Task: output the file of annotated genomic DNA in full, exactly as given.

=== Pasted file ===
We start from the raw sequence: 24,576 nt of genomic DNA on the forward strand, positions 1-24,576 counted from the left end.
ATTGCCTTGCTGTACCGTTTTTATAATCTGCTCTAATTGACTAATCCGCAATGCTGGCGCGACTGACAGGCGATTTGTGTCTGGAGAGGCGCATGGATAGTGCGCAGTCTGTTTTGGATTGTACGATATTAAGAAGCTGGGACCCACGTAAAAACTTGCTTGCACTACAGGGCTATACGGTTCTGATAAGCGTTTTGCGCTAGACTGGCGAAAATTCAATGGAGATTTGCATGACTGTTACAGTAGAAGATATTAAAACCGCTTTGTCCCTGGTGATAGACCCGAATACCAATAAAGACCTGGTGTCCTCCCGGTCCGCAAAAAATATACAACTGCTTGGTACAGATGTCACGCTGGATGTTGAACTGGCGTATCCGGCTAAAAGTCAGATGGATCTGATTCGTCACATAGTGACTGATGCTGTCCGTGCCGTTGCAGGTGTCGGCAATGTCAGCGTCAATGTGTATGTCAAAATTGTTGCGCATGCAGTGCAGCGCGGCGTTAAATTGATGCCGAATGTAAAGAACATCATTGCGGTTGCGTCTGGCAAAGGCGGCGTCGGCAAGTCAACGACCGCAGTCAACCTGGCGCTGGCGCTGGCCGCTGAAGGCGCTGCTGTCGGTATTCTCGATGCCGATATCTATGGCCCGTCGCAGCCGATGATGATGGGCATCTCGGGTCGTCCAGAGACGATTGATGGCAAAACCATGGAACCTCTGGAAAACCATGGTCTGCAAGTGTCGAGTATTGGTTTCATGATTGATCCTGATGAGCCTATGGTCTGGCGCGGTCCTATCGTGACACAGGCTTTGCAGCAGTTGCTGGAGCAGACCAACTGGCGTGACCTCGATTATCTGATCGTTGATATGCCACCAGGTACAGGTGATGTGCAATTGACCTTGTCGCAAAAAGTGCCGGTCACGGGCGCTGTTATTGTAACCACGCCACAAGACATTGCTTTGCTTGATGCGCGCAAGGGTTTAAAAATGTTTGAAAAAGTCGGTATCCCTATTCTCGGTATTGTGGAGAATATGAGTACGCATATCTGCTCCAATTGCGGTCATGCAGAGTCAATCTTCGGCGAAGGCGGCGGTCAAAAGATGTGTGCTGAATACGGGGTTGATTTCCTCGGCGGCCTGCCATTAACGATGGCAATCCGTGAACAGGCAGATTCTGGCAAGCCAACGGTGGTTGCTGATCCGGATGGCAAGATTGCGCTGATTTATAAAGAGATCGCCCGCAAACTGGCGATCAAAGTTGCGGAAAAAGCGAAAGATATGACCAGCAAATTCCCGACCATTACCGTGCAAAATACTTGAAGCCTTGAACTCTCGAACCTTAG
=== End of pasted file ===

We start from the raw sequence: 24,576 nt of genomic DNA on the forward strand, positions 1-24,576 counted from the left end.
ATTGCCTTGCTGTACCGTTTTTATAATCTGCTCTAATTGACTAATCCGCAATGCTGGCGCGACTGACAGGCGATTTGTGTCTGGAGAGGCGCATGGATAGTGCGCAGTCTGTTTTGGATTGTACGATATTAAGAAGCTGGGACCCACGTAAAAACTTGCTTGCACTACAGGGCTATACGGTTCTGATAAGCGTTTTGCGCTAGACTGGCGAAAATTCAATGGAGATTTGCATGACTGTTACAGTAGAAGATATTAAAACCGCTTTGTCCCTGGTGATAGACCCGAATACCAATAAAGACCTGGTGTCCTCCCGGTCCGCAAAAAATATACAACTGCTTGGTACAGATGTCACGCTGGATGTTGAACTGGCGTATCCGGCTAAAAGTCAGATGGATCTGATTCGTCACATAGTGACTGATGCTGTCCGTGCCGTTGCAGGTGTCGGCAATGTCAGCGTCAATGTGTATGTCAAAATTGTTGCGCATGCAGTGCAGCGCGGCGTTAAATTGATGCCGAATGTAAAGAACATCATTGCGGTTGCGTCTGGCAAAGGCGGCGTCGGCAAGTCAACGACCGCAGTCAACCTGGCGCTGGCGCTGGCCGCTGAAGGCGCTGCTGTCGGTATTCTCGATGCCGATATCTATGGCCCGTCGCAGCCGATGATGATGGGCATCTCGGGTCGTCCAGAGACGATTGATGGCAAAACCATGGAACCTCTGGAAAACCATGGTCTGCAAGTGTCGAGTATTGGTTTCATGATTGATCCTGATGAGCCTATGGTCTGGCGCGGTCCTATCGTGACACAGGCTTTGCAGCAGTTGCTGGAGCAGACCAACTGGCGTGACCTCGATTATCTGATCGTTGATATGCCACCAGGTACAGGTGATGTGCAATTGACCTTGTCGCAAAAAGTGCCGGTCACGGGCGCTGTTATTGTAACCACGCCACAAGACATTGCTTTGCTTGATGCGCGCAAGGGTTTAAAAATGTTTGAAAAAGTCGGTATCCCTATTCTCGGTATTGTGGAGAATATGAGTACGCATATCTGCTCCAATTGCGGTCATGCAGAGTCAATCTTCGGCGAAGGCGGCGGTCAAAAGATGTGTGCTGAATACGGGGTTGATTTCCTCGGCGGCCTGCCATTAACGATGGCAATCCGTGAACAGGCAGATTCTGGCAAGCCAACGGTGGTTGCTGATCCGGATGGCAAGATTGCGCTGATTTATAAAGAGATCGCCCGCAAACTGGCGATCAAAGTTGCGGAAAAAGCGAAAGATATGACCAGCAAATTCCCGACCATTACCGTGCAAAATACTTGAAGCCTTGAACTCTCGAACCTTAG